How do you calculate furnace size?

You calculate furnace size by multiplying the square footage of the house by the heating factor – a value based on climate factors expressed in BTUs. For example, a 2,000 square foot house in a region that has a heating factor of 30 (mild winters) would require a unit with a heating capacity of 60,000 BTUs. To make this a little easier, we’ve developed an HVAC System Sizing Guide to help you determine the size system and options you need for your climate and conditions.

There are other factors to consider and account for, including insulation, age of the house, ceiling height and doors and windows. These might not require a major adjustment but should not be overlooked. Ceiling height is particularly noteworthy. Experts recommend increasing your BTUs by 25% if your home has vaulted ceilings throughout. (The standard ceiling height is eight feet. Few homes have ceiling heights that consistently exceed eight feet. Perhaps one room – a dining room or formal living room - would have a vaulted ceiling, but the other rooms would likely have standard ceiling heights.)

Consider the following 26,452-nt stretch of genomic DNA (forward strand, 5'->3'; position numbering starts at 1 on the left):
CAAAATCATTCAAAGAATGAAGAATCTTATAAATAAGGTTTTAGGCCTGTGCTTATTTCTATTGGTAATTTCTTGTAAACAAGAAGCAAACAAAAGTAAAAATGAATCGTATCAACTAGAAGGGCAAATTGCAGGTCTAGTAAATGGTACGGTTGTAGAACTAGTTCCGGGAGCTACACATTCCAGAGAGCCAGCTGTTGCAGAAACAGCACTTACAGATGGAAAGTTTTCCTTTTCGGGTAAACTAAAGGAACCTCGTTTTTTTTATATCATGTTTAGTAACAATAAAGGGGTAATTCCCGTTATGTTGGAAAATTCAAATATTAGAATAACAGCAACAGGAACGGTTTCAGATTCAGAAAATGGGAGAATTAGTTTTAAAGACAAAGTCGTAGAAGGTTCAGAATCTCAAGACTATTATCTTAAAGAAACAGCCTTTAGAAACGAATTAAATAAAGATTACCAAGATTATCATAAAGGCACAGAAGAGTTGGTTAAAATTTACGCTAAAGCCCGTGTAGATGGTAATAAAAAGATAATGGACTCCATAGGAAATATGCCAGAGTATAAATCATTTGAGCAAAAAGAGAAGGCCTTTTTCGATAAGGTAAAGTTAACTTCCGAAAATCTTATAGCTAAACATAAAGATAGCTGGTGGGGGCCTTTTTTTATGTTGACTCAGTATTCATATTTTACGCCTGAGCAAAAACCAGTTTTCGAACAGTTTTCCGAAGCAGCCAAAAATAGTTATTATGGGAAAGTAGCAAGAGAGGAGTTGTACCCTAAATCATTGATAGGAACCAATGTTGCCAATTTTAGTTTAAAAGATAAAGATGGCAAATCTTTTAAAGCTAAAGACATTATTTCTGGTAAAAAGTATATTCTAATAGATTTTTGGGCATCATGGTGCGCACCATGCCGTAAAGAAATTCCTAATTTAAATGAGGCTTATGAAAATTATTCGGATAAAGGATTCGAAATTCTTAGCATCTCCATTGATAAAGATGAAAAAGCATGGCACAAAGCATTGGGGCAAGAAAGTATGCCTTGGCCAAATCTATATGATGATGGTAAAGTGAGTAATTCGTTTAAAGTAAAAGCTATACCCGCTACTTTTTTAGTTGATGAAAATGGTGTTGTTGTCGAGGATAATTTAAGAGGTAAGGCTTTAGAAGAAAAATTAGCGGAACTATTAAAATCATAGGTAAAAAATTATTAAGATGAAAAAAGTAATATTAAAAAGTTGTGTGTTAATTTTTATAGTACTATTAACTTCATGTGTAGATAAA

With furnaces, bigger is not necessarily better. First off, the more BTUs a furnace produces, the greater its initial cost, and the more energy it will use while it is running. Secondly, the runtime of an over-sized unit will be shorter, and may not allow for sufficient dehumidification.